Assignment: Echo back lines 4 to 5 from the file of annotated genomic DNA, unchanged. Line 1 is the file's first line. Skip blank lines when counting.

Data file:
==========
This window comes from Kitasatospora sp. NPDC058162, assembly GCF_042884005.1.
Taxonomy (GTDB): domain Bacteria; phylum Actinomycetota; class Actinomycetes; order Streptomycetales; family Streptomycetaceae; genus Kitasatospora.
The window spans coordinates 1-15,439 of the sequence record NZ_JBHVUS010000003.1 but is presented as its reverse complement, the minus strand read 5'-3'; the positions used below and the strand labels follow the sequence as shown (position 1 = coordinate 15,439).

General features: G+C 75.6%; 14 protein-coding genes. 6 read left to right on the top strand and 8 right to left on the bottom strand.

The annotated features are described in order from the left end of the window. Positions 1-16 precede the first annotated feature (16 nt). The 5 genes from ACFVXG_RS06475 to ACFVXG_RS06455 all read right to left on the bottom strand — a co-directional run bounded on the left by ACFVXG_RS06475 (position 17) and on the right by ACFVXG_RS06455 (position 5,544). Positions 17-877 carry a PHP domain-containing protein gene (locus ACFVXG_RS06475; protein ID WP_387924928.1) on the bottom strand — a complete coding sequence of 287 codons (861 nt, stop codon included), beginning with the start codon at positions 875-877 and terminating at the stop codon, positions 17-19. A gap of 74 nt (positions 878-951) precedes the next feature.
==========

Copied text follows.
General features: G+C 75.6%; 14 protein-coding genes. 6 read left to right on the top strand and 8 right to left on the bottom strand.

The annotated features are described in order from the left end of the window. Positions 1-16 precede the first annotated feature (16 nt). The 5 genes from ACFVXG_RS06475 to ACFVXG_RS06455 all read right to left on the bottom strand — a co-directional run bounded on the left by ACFVXG_RS06475 (position 17) and on the right by ACFVXG_RS06455 (position 5,544). Positions 17-877 carry a PHP domain-containing protein gene (locus ACFVXG_RS06475; protein ID WP_387924928.1) on the bottom strand — a complete coding sequence of 287 codons (861 nt, stop codon included), beginning with the start codon at positions 875-877 and terminating at the stop codon, positions 17-19. A gap of 74 nt (positions 878-951) precedes the next feature.